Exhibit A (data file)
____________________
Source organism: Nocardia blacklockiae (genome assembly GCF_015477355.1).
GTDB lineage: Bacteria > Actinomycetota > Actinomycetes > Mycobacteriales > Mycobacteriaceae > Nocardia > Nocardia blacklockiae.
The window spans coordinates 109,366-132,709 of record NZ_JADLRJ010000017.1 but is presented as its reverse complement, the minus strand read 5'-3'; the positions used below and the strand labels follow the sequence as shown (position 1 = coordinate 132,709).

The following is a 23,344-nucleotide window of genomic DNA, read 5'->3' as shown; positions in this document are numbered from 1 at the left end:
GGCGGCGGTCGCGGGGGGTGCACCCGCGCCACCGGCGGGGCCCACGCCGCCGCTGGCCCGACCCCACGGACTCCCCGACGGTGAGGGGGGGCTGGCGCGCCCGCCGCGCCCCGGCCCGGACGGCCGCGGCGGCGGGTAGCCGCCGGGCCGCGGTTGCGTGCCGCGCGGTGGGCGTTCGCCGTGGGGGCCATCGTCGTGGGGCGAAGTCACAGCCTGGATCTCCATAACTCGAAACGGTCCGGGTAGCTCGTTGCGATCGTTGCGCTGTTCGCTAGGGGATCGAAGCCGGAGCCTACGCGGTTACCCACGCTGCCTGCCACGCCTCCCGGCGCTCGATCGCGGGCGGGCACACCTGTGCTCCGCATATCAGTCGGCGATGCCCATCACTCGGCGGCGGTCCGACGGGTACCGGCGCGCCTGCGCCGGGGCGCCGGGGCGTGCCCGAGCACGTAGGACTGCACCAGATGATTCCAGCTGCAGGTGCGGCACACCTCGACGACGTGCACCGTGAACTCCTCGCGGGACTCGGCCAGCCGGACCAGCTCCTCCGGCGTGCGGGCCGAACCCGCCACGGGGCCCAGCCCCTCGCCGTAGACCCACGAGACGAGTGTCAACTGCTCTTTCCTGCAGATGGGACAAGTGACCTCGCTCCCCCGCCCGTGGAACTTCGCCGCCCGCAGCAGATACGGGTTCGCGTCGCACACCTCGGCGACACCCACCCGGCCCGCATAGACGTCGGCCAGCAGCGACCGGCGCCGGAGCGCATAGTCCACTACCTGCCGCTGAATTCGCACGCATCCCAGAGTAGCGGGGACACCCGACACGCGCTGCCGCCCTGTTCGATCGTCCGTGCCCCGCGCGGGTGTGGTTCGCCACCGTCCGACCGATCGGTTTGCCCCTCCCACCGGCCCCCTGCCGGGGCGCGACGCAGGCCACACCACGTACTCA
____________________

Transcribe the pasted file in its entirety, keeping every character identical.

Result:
Source organism: Nocardia blacklockiae (genome assembly GCF_015477355.1).
GTDB lineage: Bacteria > Actinomycetota > Actinomycetes > Mycobacteriales > Mycobacteriaceae > Nocardia > Nocardia blacklockiae.
The window spans coordinates 109,366-132,709 of record NZ_JADLRJ010000017.1 but is presented as its reverse complement, the minus strand read 5'-3'; the positions used below and the strand labels follow the sequence as shown (position 1 = coordinate 132,709).

The following is a 23,344-nucleotide window of genomic DNA, read 5'->3' as shown; positions in this document are numbered from 1 at the left end:
GGCGGCGGTCGCGGGGGGTGCACCCGCGCCACCGGCGGGGCCCACGCCGCCGCTGGCCCGACCCCACGGACTCCCCGACGGTGAGGGGGGGCTGGCGCGCCCGCCGCGCCCCGGCCCGGACGGCCGCGGCGGCGGGTAGCCGCCGGGCCGCGGTTGCGTGCCGCGCGGTGGGCGTTCGCCGTGGGGGCCATCGTCGTGGGGCGAAGTCACAGCCTGGATCTCCATAACTCGAAACGGTCCGGGTAGCTCGTTGCGATCGTTGCGCTGTTCGCTAGGGGATCGAAGCCGGAGCCTACGCGGTTACCCACGCTGCCTGCCACGCCTCCCGGCGCTCGATCGCGGGCGGGCACACCTGTGCTCCGCATATCAGTCGGCGATGCCCATCACTCGGCGGCGGTCCGACGGGTACCGGCGCGCCTGCGCCGGGGCGCCGGGGCGTGCCCGAGCACGTAGGACTGCACCAGATGATTCCAGCTGCAGGTGCGGCACACCTCGACGACGTGCACCGTGAACTCCTCGCGGGACTCGGCCAGCCGGACCAGCTCCTCCGGCGTGCGGGCCGAACCCGCCACGGGGCCCAGCCCCTCGCCGTAGACCCACGAGACGAGTGTCAACTGCTCTTTCCTGCAGATGGGACAAGTGACCTCGCTCCCCCGCCCGTGGAACTTCGCCGCCCGCAGCAGATACGGGTTCGCGTCGCACACCTCGGCGACACCCACCCGGCCCGCATAGACGTCGGCCAGCAGCGACCGGCGCCGGAGCGCATAGTCCACTACCTGCCGCTGAATTCGCACGCATCCCAGAGTAGCGGGGACACCCGACACGCGCTGCCGCCCTGTTCGATCGTCCGTGCCCCGCGCGGGTGTGGTTCGCCACCGTCCGACCGATCGGTTTGCCCCTCCCACCGGCCCCCTGCCGGGGCGCGACGCAGGCCACACCACGTACTCA